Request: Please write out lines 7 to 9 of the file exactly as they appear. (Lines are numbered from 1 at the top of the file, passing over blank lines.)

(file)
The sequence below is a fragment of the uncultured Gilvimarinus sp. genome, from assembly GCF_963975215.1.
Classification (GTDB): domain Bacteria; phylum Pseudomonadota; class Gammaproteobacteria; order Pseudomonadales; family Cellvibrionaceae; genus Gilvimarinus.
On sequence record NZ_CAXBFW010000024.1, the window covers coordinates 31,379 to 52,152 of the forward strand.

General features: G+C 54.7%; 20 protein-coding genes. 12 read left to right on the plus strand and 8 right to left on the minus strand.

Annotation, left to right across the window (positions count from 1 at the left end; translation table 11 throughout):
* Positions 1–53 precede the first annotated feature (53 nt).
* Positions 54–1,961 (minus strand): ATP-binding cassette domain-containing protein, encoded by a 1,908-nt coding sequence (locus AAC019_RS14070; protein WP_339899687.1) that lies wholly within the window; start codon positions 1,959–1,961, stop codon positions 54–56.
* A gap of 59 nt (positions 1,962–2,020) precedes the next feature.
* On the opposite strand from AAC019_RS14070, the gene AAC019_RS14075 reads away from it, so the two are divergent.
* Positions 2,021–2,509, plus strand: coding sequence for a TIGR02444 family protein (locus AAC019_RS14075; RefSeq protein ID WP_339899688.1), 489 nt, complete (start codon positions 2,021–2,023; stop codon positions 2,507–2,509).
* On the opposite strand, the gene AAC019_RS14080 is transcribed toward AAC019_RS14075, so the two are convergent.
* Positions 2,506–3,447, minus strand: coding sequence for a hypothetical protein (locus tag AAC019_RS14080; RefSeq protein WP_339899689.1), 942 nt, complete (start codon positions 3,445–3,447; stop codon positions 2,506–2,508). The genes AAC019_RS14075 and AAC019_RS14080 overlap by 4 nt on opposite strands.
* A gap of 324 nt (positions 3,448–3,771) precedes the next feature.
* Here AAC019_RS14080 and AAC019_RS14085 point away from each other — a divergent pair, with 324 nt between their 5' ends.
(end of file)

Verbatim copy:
* Positions 54–1,961 (minus strand): ATP-binding cassette domain-containing protein, encoded by a 1,908-nt coding sequence (locus AAC019_RS14070; protein WP_339899687.1) that lies wholly within the window; start codon positions 1,959–1,961, stop codon positions 54–56.
* A gap of 59 nt (positions 1,962–2,020) precedes the next feature.
* On the opposite strand from AAC019_RS14070, the gene AAC019_RS14075 reads away from it, so the two are divergent.